TIME Morning Must Reads

Morning Must Reads: July 15

Capitol
The early morning sun rises behind the US Capitol Building in Washington, DC. Mark Wilson—Getty Images

In the News: Israel accepts Egypt peace plan, Hamas balks; Gov. Bobby Jindal talks 2016; Lawmakers campaign for Senate candidates in West Virginia; and Obama on the road

  • Louisiana Gov. Bobby Jindal explains his path to victory in 2016 [TIME]
  • Todd Akin considers political future [Politico]
  • Iran outlines nuclear deal; accepts limit [NYT]
  • Stalled in Washington, Obama hits the road [WSJ]
  • Yesterday….Obama “encouraged” by Egypt cease-fire plan [The Hill]
  • This morning….”Israeli Prime Minister Benjamin Netanyahu on Tuesday threatened to escalate Israel’s operations in Gaza after Hamas balked at an Egyptian proposal for a cease-fire, saying it had not been consulted on its terms.” [Washington Post]
  • “Two Texas lawmakers announced legislation Monday to speed removals of tens of thousands of Central American kids from the U.S.-Mexico border, as Washington groped for a solution to the mounting crisis.” [AP]
  • Massachusetts Sen. Elizabeth Warren and Rep. Paul Ryan campaign in West Virginia Senate race [TIME]
  • The Rand Paul pile on: “If you had any doubts about how seriously some Republicans are taking the notion of a Rand Paul presidency, look at how far they’re going to shut down his views on foreign policy.” [Politico]
  • Jeb Bush aims to boost Scott Brown in New Hampshire [Washington Post]
  • Did the GOP just take a big leap forward in data? [National Journal]
  • Did “Bridgegate” spoil Gov. Chris Christie’s 2016 plans? [Vanity Fair]
  • The U.S. Chamber of Commerce is saving the GOP establishment at the ballot box [TIME]
  • Merkel resists sundering U.S. ties over spying affair [Bloomberg]
  • The full-time scandal of part-time America [WSJ]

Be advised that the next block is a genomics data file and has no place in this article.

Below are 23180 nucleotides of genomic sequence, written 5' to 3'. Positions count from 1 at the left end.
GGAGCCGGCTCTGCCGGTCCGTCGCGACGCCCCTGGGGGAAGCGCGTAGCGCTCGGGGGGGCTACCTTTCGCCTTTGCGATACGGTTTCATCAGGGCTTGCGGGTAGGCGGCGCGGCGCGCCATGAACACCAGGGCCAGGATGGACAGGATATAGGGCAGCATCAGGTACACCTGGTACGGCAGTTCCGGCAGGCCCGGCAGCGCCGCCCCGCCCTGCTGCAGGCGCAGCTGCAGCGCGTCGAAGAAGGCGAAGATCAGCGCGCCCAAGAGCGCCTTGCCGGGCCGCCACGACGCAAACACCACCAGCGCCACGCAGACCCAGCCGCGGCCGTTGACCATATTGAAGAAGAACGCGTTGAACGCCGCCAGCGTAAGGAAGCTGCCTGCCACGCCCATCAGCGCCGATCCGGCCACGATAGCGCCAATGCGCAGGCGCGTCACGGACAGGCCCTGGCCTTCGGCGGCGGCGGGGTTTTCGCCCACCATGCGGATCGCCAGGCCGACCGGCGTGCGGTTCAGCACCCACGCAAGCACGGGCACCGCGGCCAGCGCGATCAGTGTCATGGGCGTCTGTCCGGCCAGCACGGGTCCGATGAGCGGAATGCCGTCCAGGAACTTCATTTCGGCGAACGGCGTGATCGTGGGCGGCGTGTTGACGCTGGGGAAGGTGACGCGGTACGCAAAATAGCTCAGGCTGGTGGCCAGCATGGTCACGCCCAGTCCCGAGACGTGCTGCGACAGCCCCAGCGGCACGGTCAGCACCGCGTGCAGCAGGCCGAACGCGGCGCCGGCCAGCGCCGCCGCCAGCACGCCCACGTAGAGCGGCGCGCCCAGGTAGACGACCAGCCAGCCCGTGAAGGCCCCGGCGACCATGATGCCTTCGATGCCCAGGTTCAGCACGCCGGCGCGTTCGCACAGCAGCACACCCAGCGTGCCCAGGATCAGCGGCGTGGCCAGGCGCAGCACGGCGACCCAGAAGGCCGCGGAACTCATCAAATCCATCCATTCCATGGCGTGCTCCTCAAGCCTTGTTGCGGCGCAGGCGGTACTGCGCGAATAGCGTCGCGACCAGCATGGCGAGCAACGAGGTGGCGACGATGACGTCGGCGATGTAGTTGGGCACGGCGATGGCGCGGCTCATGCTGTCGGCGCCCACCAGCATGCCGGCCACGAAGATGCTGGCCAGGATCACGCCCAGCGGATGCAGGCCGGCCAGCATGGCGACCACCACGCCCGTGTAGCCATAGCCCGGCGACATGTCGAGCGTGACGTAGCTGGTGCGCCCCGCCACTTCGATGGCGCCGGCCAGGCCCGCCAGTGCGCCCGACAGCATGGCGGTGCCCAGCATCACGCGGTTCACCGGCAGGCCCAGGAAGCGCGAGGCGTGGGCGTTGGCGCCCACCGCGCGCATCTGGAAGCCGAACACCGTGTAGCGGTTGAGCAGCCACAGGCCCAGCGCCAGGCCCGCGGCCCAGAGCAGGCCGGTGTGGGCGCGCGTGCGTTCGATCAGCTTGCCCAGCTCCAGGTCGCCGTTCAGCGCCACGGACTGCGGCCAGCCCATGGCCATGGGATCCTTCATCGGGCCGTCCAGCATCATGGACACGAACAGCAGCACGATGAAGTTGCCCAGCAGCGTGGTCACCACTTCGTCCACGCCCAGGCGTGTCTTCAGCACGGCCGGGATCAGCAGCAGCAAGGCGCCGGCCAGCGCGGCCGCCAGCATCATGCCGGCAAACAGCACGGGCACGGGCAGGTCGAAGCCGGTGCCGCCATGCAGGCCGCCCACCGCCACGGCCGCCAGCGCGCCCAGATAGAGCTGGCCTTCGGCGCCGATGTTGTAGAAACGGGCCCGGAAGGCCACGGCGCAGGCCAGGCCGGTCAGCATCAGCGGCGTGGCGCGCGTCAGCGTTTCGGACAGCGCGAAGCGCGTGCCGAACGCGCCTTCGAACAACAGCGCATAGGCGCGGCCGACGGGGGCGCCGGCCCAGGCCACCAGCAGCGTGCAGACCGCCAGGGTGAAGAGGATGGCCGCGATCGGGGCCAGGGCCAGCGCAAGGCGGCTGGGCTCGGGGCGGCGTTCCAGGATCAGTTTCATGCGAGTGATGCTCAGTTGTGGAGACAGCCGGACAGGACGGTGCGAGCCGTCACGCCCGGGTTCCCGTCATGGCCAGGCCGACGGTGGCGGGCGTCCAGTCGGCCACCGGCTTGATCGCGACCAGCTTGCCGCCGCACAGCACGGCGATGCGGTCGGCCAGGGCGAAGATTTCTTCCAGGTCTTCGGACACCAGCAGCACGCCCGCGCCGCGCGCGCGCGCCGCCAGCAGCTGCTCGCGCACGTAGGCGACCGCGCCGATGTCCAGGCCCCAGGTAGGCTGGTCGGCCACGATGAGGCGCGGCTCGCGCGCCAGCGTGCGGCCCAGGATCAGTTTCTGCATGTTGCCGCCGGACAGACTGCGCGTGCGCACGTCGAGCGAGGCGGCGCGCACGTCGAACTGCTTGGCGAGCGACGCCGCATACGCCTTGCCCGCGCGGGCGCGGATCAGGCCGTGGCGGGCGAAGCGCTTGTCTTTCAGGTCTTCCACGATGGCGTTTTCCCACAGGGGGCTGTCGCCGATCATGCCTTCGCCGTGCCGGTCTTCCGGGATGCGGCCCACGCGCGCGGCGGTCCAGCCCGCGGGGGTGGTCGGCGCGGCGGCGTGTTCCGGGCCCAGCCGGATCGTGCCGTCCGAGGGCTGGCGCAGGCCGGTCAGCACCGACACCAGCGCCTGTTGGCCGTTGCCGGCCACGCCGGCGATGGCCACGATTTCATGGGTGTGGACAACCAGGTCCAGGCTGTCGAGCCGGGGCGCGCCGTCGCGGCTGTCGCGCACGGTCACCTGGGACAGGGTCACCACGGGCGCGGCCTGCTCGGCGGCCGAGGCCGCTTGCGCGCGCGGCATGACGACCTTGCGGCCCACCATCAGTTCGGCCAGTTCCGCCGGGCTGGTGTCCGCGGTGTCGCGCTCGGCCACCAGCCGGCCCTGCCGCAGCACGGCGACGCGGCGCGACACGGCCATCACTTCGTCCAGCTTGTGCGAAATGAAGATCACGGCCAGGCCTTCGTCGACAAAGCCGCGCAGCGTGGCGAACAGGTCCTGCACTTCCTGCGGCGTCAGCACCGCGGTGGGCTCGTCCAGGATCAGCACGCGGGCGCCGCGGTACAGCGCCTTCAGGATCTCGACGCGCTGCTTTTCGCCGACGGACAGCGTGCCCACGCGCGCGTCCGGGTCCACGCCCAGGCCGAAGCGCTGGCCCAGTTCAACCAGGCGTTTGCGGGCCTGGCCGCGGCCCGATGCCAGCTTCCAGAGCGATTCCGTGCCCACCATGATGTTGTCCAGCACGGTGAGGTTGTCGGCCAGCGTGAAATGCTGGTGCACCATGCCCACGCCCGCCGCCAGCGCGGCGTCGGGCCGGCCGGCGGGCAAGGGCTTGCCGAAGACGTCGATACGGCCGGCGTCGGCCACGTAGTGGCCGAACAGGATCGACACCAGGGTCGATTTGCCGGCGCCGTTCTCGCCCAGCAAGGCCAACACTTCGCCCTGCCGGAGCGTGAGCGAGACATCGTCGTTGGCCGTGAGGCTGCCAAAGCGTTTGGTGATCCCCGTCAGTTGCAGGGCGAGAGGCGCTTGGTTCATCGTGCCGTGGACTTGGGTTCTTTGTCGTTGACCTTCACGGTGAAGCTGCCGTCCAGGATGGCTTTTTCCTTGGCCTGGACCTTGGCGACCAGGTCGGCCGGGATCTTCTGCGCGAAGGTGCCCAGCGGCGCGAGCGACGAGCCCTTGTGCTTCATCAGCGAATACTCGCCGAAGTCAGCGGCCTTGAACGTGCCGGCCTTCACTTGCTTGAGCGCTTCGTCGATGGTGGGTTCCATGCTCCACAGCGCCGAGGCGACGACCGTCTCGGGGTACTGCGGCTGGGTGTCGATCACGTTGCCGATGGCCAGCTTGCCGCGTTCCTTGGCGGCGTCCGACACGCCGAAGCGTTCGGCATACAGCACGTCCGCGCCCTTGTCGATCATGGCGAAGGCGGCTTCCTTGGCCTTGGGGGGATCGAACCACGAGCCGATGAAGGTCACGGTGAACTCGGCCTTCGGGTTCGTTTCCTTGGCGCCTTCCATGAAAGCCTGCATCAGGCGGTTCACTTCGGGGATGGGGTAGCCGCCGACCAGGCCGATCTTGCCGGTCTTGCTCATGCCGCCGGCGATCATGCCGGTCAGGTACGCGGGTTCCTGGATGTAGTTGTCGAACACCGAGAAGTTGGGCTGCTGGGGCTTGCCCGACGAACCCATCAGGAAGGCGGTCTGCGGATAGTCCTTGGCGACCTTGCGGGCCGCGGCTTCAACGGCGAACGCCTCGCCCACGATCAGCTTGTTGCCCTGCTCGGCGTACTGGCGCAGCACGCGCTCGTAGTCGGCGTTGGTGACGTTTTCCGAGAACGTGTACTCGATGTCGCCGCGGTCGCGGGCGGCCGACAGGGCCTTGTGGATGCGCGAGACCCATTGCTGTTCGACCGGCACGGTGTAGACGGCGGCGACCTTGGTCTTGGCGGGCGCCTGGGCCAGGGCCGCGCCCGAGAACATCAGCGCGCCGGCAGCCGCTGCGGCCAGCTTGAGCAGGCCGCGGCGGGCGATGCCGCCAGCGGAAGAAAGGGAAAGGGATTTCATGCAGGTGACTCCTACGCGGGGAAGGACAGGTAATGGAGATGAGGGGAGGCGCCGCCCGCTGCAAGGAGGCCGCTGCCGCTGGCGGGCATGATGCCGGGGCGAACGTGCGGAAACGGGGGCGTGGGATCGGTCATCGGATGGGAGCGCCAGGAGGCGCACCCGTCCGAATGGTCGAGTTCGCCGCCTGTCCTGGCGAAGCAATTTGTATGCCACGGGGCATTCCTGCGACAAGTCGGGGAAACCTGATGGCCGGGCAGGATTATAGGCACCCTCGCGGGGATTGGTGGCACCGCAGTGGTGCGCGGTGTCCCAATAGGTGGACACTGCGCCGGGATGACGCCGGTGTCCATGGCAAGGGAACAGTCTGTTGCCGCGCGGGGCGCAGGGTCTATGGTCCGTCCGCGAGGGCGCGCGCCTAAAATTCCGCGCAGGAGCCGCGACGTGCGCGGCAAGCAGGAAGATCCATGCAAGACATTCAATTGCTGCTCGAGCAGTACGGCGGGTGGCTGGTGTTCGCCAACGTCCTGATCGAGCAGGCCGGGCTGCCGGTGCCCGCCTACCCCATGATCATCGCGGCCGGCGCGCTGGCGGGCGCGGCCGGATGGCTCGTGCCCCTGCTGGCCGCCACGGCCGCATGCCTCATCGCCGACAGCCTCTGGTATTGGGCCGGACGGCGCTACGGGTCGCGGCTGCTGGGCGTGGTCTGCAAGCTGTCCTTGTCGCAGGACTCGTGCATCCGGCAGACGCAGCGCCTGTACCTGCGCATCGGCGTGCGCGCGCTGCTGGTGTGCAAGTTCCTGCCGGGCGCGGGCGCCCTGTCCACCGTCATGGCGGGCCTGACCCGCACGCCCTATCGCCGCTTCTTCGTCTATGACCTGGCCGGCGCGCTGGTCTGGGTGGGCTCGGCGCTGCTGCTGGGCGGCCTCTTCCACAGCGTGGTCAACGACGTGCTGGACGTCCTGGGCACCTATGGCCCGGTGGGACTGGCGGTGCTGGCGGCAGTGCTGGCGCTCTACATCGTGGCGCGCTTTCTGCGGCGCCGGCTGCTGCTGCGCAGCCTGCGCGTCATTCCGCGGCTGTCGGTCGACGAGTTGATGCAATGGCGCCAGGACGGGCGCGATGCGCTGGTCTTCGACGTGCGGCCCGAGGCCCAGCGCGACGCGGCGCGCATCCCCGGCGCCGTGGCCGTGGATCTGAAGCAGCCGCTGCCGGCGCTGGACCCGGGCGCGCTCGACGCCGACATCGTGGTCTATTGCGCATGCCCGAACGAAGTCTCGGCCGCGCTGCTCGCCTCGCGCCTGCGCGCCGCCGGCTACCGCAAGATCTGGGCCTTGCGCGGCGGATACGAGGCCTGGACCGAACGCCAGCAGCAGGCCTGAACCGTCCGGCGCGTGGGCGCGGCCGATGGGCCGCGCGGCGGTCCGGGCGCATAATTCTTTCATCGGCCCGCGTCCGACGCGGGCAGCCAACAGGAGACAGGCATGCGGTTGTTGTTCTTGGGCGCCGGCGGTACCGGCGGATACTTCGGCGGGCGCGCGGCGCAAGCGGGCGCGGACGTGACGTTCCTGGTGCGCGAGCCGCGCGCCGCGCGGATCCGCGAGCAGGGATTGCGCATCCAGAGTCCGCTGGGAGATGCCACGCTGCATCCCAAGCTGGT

A NOTE TO READERS:

First, a thank you. Since we redesigned TIME.com, the active and devoted community of commenters on Morning Must Reads has carried on the discussion just as we hoped you would.

Second, a proposal. We have heard feedback from many of you asking for TIME reporters and editors to weigh in more in the comment threads. We want to give you something even better: Direct access to our reporters and editors.

Once a week, we will schedule a time for a conversation between TIME readers and TIME reporters or editors. We will solicit questions on Facebook and Twitter via the hashtag #askTIME and then answer the questions in a post on TIME.com while keeping an eye out for your follow up questions on social media or in the comments.

We want to provide this as a service to our most loyal readers who want more access to what we see and hear and what we know about how the world is working. As such, the Q&A sessions will appear behind the paywall like magazine features.

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We are hoping to have our first Subscriber Q&A this week. What would be the best time of day? Day of the week? Whom would you like to talk with?

Though the exchange will be open to all subscribers, our hope is that the Morning Must Reads crew contributes heavily and helps shape what this becomes. Let us know what you think in the comments here, and thanks again.

Michael Scherer

Washington Bureau Chief

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